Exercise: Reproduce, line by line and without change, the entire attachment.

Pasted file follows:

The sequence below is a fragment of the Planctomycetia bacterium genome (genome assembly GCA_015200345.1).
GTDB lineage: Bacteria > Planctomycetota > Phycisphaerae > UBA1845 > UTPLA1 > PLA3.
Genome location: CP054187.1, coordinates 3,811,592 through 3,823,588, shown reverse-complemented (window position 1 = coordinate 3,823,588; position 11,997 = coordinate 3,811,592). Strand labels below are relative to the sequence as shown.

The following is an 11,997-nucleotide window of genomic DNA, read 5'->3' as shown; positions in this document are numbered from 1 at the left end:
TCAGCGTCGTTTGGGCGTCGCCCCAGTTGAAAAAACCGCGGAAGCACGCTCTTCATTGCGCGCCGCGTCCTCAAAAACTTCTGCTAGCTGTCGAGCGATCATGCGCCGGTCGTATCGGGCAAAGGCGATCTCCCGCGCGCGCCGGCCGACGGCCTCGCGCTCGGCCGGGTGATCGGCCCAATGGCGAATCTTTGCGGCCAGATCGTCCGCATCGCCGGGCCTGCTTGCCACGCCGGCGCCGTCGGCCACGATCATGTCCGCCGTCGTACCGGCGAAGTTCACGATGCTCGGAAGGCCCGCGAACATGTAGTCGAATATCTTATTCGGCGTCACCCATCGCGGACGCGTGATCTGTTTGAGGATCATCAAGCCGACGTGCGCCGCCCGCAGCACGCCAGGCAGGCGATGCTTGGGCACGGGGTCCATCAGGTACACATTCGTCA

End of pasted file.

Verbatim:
The sequence below is a fragment of the Planctomycetia bacterium genome (genome assembly GCA_015200345.1).
GTDB lineage: Bacteria > Planctomycetota > Phycisphaerae > UBA1845 > UTPLA1 > PLA3.
Genome location: CP054187.1, coordinates 3,811,592 through 3,823,588, shown reverse-complemented (window position 1 = coordinate 3,823,588; position 11,997 = coordinate 3,811,592). Strand labels below are relative to the sequence as shown.

The following is an 11,997-nucleotide window of genomic DNA, read 5'->3' as shown; positions in this document are numbered from 1 at the left end:
TCAGCGTCGTTTGGGCGTCGCCCCAGTTGAAAAAACCGCGGAAGCACGCTCTTCATTGCGCGCCGCGTCCTCAAAAACTTCTGCTAGCTGTCGAGCGATCATGCGCCGGTCGTATCGGGCAAAGGCGATCTCCCGCGCGCGCCGGCCGACGGCCTCGCGCTCGGCCGGGTGATCGGCCCAATGGCGAATCTTTGCGGCCAGATCGTCCGCATCGCCGGGCCTGCTTGCCACGCCGGCGCCGTCGGCCACGATCATGTCCGCCGTCGTACCGGCGAAGTTCACGATGCTCGGAAGGCCCGCGAACATGTAGTCGAATATCTTATTCGGCGTCACCCATCGCGGACGCGTGATCTGTTTGAGGATCATCAAGCCGACGTGCGCCGCCCGCAGCACGCCAGGCAGGCGATGCTTGGGCACGGGGTCCATCAGGTACACATTCGTCA